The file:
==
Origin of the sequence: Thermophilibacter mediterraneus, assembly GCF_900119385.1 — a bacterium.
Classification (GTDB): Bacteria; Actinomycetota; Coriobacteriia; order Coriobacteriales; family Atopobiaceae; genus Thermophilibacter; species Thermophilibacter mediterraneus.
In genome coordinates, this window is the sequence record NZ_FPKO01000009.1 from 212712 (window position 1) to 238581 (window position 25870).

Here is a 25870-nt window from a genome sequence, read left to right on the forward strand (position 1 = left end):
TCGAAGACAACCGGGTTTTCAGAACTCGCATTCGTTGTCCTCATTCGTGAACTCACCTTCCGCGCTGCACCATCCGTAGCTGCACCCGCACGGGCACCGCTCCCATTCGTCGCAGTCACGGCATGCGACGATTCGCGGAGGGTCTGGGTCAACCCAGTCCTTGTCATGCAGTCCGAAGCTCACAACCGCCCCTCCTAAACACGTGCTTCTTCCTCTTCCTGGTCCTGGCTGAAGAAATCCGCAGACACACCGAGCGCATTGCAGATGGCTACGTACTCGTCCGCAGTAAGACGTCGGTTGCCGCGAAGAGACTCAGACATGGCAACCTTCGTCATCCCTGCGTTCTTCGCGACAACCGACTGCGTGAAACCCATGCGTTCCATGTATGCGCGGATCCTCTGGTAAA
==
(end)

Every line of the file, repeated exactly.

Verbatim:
Origin of the sequence: Thermophilibacter mediterraneus, assembly GCF_900119385.1 — a bacterium.
Classification (GTDB): Bacteria; Actinomycetota; Coriobacteriia; order Coriobacteriales; family Atopobiaceae; genus Thermophilibacter; species Thermophilibacter mediterraneus.
In genome coordinates, this window is the sequence record NZ_FPKO01000009.1 from 212712 (window position 1) to 238581 (window position 25870).

Here is a 25870-nt window from a genome sequence, read left to right on the forward strand (position 1 = left end):
TCGAAGACAACCGGGTTTTCAGAACTCGCATTCGTTGTCCTCATTCGTGAACTCACCTTCCGCGCTGCACCATCCGTAGCTGCACCCGCACGGGCACCGCTCCCATTCGTCGCAGTCACGGCATGCGACGATTCGCGGAGGGTCTGGGTCAACCCAGTCCTTGTCATGCAGTCCGAAGCTCACAACCGCCCCTCCTAAACACGTGCTTCTTCCTCTTCCTGGTCCTGGCTGAAGAAATCCGCAGACACACCGAGCGCATTGCAGATGGCTACGTACTCGTCCGCAGTAAGACGTCGGTTGCCGCGAAGAGACTCAGACATGGCAACCTTCGTCATCCCTGCGTTCTTCGCGACAACCGACTGCGTGAAACCCATGCGTTCCATGTATGCGCGGATCCTCTGGTAAA